People v. Crutchfield

Decision Date20 May 1985
Citation111 A.D.2d 346,489 N.Y.S.2d 327
PartiesThe PEOPLE, etc., Respondent, v. Earl CRUTCHFIELD a/k/a Derik Dickson, Appellant.
CourtNew York Supreme Court — Appellate Division

William E. Hellerstein, New York City (Mark C. Cogan, New York City, of counsel), for appellant.

Elizabeth Holtzman, Dist. Atty., Brooklyn (Barbara D. Underwood, Lisa Margaret Smith, Asst. Dist. Attys., and Seth M. Lieberman, Brooklyn, of counsel), for respondent.



Appeal by defendant from a judgment of the Supreme Court, Kings County, rendered November 3, 1982, convicting him of murder in the second degree (two counts), attempted murder in the second degree, manslaughter in the second degree (two counts), attempted robbery in the first degree (two counts), criminal possession of a weapon in the second degree (two counts), and assault in the second degree, upon a jury verdict, and imposing sentence.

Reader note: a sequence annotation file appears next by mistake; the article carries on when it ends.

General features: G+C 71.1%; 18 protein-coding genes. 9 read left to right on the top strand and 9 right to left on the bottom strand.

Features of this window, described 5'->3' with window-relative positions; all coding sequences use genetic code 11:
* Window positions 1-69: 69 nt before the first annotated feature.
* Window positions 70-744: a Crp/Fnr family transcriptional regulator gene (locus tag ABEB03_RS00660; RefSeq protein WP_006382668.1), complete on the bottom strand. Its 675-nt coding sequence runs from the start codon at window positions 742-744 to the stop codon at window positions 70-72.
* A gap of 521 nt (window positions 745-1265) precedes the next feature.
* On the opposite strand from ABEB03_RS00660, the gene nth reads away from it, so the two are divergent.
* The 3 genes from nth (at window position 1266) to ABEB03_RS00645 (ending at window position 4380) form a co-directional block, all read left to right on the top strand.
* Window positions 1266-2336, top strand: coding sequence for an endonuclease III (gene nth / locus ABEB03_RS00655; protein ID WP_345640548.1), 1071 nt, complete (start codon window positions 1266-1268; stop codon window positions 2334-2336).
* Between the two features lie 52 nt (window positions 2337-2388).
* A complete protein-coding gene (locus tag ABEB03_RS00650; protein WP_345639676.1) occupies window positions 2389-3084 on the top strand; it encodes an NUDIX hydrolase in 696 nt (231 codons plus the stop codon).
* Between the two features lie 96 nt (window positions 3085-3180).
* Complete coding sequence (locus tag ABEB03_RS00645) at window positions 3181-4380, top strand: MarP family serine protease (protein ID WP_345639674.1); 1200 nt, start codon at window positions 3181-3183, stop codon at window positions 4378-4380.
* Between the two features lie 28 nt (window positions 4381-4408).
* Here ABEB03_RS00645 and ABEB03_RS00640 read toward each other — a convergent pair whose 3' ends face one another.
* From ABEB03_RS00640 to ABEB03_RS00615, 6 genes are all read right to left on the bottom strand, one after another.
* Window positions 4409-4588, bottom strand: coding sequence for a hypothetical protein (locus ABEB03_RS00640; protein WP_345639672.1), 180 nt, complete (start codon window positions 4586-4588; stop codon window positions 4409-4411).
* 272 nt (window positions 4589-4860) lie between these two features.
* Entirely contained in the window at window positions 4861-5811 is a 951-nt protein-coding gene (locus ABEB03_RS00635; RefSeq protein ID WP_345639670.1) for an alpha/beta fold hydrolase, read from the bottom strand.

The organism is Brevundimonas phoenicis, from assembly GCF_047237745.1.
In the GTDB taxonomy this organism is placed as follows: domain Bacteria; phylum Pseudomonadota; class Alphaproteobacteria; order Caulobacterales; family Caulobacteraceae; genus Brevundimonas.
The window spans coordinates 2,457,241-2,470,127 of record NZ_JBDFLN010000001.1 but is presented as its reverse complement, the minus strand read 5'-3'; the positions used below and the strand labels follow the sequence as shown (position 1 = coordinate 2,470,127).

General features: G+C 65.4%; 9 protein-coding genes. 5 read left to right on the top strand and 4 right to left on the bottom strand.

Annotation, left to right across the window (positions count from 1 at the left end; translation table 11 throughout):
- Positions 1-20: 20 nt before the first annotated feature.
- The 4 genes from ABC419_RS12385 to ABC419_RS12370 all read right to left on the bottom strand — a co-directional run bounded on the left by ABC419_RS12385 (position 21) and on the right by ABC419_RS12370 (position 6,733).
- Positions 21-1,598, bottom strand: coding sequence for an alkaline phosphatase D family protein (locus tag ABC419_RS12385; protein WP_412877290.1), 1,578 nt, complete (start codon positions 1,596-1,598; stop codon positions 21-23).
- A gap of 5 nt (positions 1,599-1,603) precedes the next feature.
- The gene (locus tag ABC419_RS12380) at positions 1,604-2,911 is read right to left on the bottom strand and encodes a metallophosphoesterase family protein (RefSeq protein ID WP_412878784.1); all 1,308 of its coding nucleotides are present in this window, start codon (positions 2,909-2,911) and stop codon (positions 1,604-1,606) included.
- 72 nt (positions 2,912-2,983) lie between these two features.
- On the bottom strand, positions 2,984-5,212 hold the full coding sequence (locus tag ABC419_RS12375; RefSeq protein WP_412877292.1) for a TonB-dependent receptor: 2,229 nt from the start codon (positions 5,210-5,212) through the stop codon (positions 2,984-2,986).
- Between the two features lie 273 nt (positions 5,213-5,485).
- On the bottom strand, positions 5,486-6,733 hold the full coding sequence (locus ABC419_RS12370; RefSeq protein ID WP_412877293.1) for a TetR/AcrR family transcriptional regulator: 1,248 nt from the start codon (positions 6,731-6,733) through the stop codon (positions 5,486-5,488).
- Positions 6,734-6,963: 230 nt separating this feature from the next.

Judgment modified, as a matter of discretion in the interest of justice, by reversing the conviction for assault in the second degree and vacating the sentence imposed thereon. As so modified, judgment affirmed, and new trial ordered as to the seventh count of the indictment charging defendant with assault in the second degree.

It is reversible error to submit to the jury a theory of liability not contained in the indictment (People v. Duncan, 46 N.Y.2d 74, 79, 412 N.Y.S.2d 833, 385 N.E.2d 572; People v. Kaminski, 58 N.Y.2d 886, 887, 460 N.Y.S.2d 495, 447 N.E.2d 43). Although the Trial Judge read to the jury the count of the indictment charging defendant with assault in the second degree, pursuant to a felony assault theory (Penal Law § 120.05), he thereafter instructed the jury on the elements of assault in the third degree (Penal Law § 120.00). Since we cannot be confident that the jury found defendant guilty of the crime of which he was charged, the assault conviction is hereby reversed, as a matter of discretion in the interest of justice (People v. Melendez, 96 A.D.2d 517, 465 N.Y.S.2d 38).

Defendant raises several other issues on appeal; the following warrant a brief discussion.